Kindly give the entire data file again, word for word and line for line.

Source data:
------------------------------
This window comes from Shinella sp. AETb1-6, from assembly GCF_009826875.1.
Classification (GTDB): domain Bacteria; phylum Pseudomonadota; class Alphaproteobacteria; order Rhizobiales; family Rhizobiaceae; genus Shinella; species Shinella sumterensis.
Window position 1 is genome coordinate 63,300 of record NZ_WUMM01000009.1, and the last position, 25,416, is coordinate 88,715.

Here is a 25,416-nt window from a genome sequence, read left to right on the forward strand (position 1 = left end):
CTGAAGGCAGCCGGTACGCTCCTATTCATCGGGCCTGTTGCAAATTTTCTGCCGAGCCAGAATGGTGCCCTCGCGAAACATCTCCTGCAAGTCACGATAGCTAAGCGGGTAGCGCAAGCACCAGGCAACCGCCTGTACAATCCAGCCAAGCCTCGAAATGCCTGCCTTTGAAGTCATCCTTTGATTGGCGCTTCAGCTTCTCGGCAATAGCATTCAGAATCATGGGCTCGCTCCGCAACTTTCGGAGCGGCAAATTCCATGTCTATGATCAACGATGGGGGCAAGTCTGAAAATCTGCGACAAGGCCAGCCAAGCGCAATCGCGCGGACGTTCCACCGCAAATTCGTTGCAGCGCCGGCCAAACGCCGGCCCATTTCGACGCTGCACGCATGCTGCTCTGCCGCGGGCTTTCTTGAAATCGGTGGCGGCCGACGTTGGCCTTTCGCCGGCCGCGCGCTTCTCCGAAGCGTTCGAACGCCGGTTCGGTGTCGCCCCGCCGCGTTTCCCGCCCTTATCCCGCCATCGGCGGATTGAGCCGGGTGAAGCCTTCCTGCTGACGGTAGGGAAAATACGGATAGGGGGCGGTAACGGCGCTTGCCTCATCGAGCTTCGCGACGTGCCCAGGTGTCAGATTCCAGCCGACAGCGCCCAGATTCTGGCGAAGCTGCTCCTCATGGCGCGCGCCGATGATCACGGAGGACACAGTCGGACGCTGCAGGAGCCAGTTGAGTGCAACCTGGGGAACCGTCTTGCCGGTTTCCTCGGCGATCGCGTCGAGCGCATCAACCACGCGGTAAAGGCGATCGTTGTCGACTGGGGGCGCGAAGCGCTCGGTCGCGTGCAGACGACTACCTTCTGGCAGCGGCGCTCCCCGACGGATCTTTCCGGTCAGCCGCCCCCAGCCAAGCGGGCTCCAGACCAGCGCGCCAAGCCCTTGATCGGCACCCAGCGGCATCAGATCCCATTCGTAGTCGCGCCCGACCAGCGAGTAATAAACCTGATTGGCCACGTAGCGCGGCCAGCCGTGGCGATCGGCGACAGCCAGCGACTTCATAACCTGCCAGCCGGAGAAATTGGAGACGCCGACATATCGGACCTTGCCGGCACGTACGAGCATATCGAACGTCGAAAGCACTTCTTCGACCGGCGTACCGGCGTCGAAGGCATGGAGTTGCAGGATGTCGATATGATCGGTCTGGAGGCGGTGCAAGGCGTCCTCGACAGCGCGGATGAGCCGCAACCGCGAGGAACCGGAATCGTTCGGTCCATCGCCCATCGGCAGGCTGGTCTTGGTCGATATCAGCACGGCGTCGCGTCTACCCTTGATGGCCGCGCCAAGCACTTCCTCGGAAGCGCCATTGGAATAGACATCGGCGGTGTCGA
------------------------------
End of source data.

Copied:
This window comes from Shinella sp. AETb1-6, from assembly GCF_009826875.1.
Classification (GTDB): domain Bacteria; phylum Pseudomonadota; class Alphaproteobacteria; order Rhizobiales; family Rhizobiaceae; genus Shinella; species Shinella sumterensis.
Window position 1 is genome coordinate 63,300 of record NZ_WUMM01000009.1, and the last position, 25,416, is coordinate 88,715.

Here is a 25,416-nt window from a genome sequence, read left to right on the forward strand (position 1 = left end):
CTGAAGGCAGCCGGTACGCTCCTATTCATCGGGCCTGTTGCAAATTTTCTGCCGAGCCAGAATGGTGCCCTCGCGAAACATCTCCTGCAAGTCACGATAGCTAAGCGGGTAGCGCAAGCACCAGGCAACCGCCTGTACAATCCAGCCAAGCCTCGAAATGCCTGCCTTTGAAGTCATCCTTTGATTGGCGCTTCAGCTTCTCGGCAATAGCATTCAGAATCATGGGCTCGCTCCGCAACTTTCGGAGCGGCAAATTCCATGTCTATGATCAACGATGGGGGCAAGTCTGAAAATCTGCGACAAGGCCAGCCAAGCGCAATCGCGCGGACGTTCCACCGCAAATTCGTTGCAGCGCCGGCCAAACGCCGGCCCATTTCGACGCTGCACGCATGCTGCTCTGCCGCGGGCTTTCTTGAAATCGGTGGCGGCCGACGTTGGCCTTTCGCCGGCCGCGCGCTTCTCCGAAGCGTTCGAACGCCGGTTCGGTGTCGCCCCGCCGCGTTTCCCGCCCTTATCCCGCCATCGGCGGATTGAGCCGGGTGAAGCCTTCCTGCTGACGGTAGGGAAAATACGGATAGGGGGCGGTAACGGCGCTTGCCTCATCGAGCTTCGCGACGTGCCCAGGTGTCAGATTCCAGCCGACAGCGCCCAGATTCTGGCGAAGCTGCTCCTCATGGCGCGCGCCGATGATCACGGAGGACACAGTCGGACGCTGCAGGAGCCAGTTGAGTGCAACCTGGGGAACCGTCTTGCCGGTTTCCTCGGCGATCGCGTCGAGCGCATCAACCACGCGGTAAAGGCGATCGTTGTCGACTGGGGGCGCGAAGCGCTCGGTCGCGTGCAGACGACTACCTTCTGGCAGCGGCGCTCCCCGACGGATCTTTCCGGTCAGCCGCCCCCAGCCAAGCGGGCTCCAGACCAGCGCGCCAAGCCCTTGATCGGCACCCAGCGGCATCAGATCCCATTCGTAGTCGCGCCCGACCAGCGAGTAATAAACCTGATTGGCCACGTAGCGCGGCCAGCCGTGGCGATCGGCGACAGCCAGCGACTTCATAACCTGCCAGCCGGAGAAATTGGAGACGCCGACATATCGGACCTTGCCGGCACGTACGAGCATATCGAACGTCGAAAGCACTTCTTCGACCGGCGTACCGGCGTCGAAGGCATGGAGTTGCAGGATGTCGATATGATCGGTCTGGAGGCGGTGCAAGGCGTCCTCGACAGCGCGGATGAGCCGCAACCGCGAGGAACCGGAATCGTTCGGTCCATCGCCCATCGGCAGGCTGGTCTTGGTCGATATCAGCACGGCGTCGCGTCTACCCTTGATGGCCGCGCCAAGCACTTCCTCGGAAGCGCCATTGGAATAGACATCGGCGGTGTCGA